Spooky season has arrived, and to keep Halloween fun and safe for your little ghosts and ghouls, it’s a good idea to plan ahead. After all, the only scare you want this October is from a thriller movie night or in a haunted house with the family. From keeping the kiddos visible or checking the candy before eating, we have several safety tricks to help the night stay a treat.
Children under 13 years old should have an adult supervise them while going door to door. Stick to well-lit areas, sidewalks and a pre-determined route (preferably a neighborhood you are familiar with). Avoid walking in the road or cutting across yards and keep the pace at walking. Make sure to keep hand sanitizer on you as your children will be going up to several doors and reaching into candy bowls. Only go to houses that have the lights on and do not let your children enter strangers’ homes. And if you have very young children, you can always look up school or community sponsored Trunk or Treats—where people decorate the trunks of their cars and pass out candy from them—for an alternative to a neighborhood trick or treat.
If your kids are older and are trick-or-treating by themselves, be sure to know what route they have planned, who is everyone in their group and that they have their phones charged and turned on. This way, you can reach other easily, and you can check in through the night. Provide them with a flashlight and have a set curfew for them to return.
Driving on Halloween Night
Navigating residential streets on Halloween night can be tricky. Go slower than normal, turn your headlights on and keep your eye out for trick-or-treaters crossing the street. Avoid texting or any distractions so that you can see and stop for pedestrians. Taking extra time to make turns or at crosswalks is also a good idea. If you need to drop off or pick up a trick-or-treater, be mindful about where they can safely exit or enter the vehicle and signal to other drivers with turn signals and hazard lights.
No matter if your kid is dressing up as a superhero or a monster, you’ll want to make sure they can move and see while trick-or-treating. Costumes should fit properly and comfortably, be weather appropriate and not drag on the ground to prevent loose fabric getting underfoot and tripping them. Any props they carry should be lightweight, soft enough to avoid causing injuries and not hinder movement. Any mask or costume headgear should leave plenty of room for them to see and breathe clearly. Face paint is a good alternative to masks, as long you test it on a small section of the child’s skin beforehand. You don’t want any allergic reactions to spoil the evening.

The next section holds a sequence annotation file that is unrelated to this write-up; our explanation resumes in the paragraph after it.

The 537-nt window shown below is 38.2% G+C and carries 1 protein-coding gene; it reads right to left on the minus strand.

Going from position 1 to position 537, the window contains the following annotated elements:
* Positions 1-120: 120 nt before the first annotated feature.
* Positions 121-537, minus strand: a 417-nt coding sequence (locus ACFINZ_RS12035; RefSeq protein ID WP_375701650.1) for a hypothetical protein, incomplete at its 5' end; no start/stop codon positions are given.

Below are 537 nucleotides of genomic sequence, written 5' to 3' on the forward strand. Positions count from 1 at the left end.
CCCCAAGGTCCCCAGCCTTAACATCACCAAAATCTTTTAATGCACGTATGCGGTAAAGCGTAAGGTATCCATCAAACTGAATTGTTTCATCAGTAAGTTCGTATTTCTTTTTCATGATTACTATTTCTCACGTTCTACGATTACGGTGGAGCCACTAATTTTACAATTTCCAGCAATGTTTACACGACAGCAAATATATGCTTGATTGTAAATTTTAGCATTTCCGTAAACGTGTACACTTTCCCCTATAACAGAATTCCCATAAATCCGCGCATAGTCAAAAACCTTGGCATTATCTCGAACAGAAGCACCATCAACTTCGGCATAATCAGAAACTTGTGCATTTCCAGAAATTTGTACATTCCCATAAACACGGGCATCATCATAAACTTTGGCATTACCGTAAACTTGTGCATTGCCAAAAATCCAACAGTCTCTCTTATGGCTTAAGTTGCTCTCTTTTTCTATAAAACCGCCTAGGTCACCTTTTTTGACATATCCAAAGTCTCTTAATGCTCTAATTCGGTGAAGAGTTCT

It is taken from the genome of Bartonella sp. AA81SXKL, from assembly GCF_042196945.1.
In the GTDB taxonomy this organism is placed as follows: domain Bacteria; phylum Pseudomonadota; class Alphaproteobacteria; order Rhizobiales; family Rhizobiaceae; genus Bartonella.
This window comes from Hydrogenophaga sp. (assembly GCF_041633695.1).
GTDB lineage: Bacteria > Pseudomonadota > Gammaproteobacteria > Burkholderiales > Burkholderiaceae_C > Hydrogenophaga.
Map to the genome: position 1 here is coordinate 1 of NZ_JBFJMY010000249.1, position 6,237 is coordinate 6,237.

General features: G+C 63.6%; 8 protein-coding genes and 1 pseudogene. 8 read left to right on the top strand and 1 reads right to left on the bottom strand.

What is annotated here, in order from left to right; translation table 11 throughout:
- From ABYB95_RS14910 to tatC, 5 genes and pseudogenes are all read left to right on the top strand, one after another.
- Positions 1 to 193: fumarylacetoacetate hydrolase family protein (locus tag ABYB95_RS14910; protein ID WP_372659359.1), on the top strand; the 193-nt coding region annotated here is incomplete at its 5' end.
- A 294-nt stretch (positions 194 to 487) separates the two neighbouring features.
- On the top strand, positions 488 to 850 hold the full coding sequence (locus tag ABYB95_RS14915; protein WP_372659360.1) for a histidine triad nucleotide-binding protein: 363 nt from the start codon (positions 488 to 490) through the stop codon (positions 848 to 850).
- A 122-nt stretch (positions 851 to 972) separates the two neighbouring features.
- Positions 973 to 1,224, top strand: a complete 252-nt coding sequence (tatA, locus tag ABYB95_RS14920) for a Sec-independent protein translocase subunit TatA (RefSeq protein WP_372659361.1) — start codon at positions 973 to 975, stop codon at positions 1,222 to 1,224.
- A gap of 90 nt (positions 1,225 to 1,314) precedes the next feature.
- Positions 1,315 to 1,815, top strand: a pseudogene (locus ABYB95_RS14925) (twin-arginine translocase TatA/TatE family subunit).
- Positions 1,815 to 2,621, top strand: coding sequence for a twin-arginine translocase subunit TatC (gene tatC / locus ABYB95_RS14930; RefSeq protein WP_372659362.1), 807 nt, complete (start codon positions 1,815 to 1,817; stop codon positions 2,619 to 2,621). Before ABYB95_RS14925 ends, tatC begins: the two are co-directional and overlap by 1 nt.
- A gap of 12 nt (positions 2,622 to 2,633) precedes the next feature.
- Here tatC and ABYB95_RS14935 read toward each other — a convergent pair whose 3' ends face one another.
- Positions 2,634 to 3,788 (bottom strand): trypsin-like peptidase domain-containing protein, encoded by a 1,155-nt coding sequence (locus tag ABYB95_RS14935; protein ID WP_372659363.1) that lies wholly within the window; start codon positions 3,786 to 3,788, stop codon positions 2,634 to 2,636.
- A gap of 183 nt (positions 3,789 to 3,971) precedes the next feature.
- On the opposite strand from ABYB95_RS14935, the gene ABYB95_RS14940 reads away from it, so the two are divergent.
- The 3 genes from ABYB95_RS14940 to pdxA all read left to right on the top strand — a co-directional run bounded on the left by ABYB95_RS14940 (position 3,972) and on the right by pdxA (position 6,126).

We’d also advise against darker colored costumes, opting for clearly visible, brighter ones. Whether they choose a bright or dark costume, add reflective tape in several places on their costume so they’re easily spotted by drivers.
Whether you are helping your kids collect candy or passing it out at your home, there are some things to consider. Inspect all the candy in your child’s bucket or tote before they eat it. Any homemade packaging or wrappers that are open, damaged, have holes or show signs of tampering should be discarded. The damage may not have been intentional, but we encourage you to only keep candy that is securely wrapped. To deter children from snacking on their candy corn while trick-or-treating, be clear with them that you need to inspect it and have dinner first or bring snacks from home so they won’t be hungry. Remove any candy that could be a choking hazard if you have younger children.
If you are giving out candy, we encourage sticking to pre-packaged sweets. If you know of neighborhood children who have food allergies or want to have something available just in case, search for top allergy-friendly candies that are free of artificial dyes, gluten or dairy. Non-edible items like small toys, glowsticks or stickers can be great substitutes as well.
To signal that you have candy ready, make sure your lights are on so everyone can see. Keep your walkway clear to prevent trips and falls and avoid fire hazards by using LED lights in your jack-o’-lanterns and decorations.
HomeFirst® hopes you have a Happy Halloween and enjoy the fall season. And don’t forget to have your young ones share the goodies! Keeping them safe deserves a treat for you too.